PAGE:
New Orleans in the mid-nineteenth century: a potent mix of whites, Creoles, free blacks, and African slaves, a city pulsing with crowds, commerce, and an undercurrent of secret power. The source of this power is the voodoo religion, and its queen is Marie Laveau, the notorious voodooienne, worshipped and feared by blacks and whites alike.
""An overwhelming journey navigated with skill and imagination . . . captures the dazzle and showmanship of voodoo.""--Los Angeles Times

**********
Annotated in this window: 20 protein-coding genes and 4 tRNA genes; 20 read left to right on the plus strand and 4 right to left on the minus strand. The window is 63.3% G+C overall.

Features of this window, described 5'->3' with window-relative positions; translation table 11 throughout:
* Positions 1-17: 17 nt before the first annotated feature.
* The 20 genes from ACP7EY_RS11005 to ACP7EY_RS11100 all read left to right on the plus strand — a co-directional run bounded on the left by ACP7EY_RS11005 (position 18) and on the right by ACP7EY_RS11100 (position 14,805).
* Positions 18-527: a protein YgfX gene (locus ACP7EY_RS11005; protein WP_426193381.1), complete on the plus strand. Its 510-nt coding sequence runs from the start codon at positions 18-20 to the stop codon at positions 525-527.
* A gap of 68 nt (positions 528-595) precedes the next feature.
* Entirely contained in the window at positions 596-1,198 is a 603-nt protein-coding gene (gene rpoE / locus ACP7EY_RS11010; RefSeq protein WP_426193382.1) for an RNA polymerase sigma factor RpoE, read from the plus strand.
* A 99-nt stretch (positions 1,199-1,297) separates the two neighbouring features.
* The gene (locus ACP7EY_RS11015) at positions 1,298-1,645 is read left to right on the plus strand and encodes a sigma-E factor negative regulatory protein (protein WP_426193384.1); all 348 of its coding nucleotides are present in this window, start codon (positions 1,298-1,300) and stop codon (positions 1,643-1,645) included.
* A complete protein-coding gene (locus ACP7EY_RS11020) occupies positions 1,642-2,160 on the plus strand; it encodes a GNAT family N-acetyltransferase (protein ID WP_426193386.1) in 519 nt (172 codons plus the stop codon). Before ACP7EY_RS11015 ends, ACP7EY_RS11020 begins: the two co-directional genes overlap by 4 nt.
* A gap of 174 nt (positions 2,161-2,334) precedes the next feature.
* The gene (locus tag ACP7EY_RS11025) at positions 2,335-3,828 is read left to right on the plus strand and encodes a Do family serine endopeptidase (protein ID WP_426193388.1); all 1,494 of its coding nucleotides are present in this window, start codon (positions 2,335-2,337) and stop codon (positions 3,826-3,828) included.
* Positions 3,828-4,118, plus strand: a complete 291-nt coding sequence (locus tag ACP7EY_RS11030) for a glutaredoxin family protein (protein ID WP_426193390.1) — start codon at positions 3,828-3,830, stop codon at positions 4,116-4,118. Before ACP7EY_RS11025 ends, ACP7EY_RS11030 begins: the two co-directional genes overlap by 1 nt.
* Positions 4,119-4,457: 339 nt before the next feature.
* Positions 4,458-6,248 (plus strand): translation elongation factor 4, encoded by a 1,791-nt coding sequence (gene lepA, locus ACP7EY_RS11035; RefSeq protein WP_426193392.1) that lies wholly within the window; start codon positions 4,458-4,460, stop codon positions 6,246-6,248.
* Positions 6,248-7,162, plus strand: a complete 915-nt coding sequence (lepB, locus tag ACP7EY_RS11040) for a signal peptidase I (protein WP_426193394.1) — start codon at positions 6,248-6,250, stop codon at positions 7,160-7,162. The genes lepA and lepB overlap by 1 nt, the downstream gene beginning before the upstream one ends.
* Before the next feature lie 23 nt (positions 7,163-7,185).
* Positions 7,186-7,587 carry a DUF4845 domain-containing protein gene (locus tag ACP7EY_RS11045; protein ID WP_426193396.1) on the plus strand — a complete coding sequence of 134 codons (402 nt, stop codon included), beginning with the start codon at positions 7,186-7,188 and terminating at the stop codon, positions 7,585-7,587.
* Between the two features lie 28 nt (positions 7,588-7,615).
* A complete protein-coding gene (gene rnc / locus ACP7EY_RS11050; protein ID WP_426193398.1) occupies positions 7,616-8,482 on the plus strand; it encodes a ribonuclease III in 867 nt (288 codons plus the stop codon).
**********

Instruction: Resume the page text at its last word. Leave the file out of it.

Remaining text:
""Bewitching . . . a character of vast dimension and feminine power.""--Booklist
""Splendid intuition and a deft narrative style . . In her first novel, Rhodes demonstrates that she possesses as much conjuring literary ability as some of the most outstanding writers in the United States.""--Houston A. Baker, Jr., African-American Review
""Marie Laveau is the most interesting character in American culture . . . I loved it.""--Whoopi Goldberg